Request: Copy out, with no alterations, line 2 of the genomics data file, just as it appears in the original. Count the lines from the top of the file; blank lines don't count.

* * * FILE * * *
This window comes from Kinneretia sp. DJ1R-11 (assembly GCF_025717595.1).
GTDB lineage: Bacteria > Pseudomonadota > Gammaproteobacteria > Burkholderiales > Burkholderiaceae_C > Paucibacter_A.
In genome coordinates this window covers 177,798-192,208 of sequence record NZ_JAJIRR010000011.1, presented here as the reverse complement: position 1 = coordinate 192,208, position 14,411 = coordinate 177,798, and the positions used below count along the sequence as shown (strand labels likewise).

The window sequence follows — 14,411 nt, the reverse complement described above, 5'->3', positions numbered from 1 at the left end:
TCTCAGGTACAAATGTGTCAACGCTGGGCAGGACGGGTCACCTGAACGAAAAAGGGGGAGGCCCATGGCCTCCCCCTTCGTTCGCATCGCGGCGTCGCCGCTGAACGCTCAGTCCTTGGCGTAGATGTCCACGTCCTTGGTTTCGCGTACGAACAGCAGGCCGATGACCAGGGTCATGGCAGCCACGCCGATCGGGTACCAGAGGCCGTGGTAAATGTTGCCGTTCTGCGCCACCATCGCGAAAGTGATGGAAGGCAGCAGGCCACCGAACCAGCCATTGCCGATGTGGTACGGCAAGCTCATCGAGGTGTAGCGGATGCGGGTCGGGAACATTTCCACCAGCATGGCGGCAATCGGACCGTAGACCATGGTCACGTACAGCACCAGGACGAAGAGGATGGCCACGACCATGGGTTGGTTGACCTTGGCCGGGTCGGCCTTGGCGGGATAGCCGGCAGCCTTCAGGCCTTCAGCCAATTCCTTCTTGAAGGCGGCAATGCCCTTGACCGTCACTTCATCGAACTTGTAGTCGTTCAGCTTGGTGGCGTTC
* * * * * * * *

GTDB lineage: Bacteria > Pseudomonadota > Gammaproteobacteria > Burkholderiales > Burkholderiaceae_C > Paucibacter_A.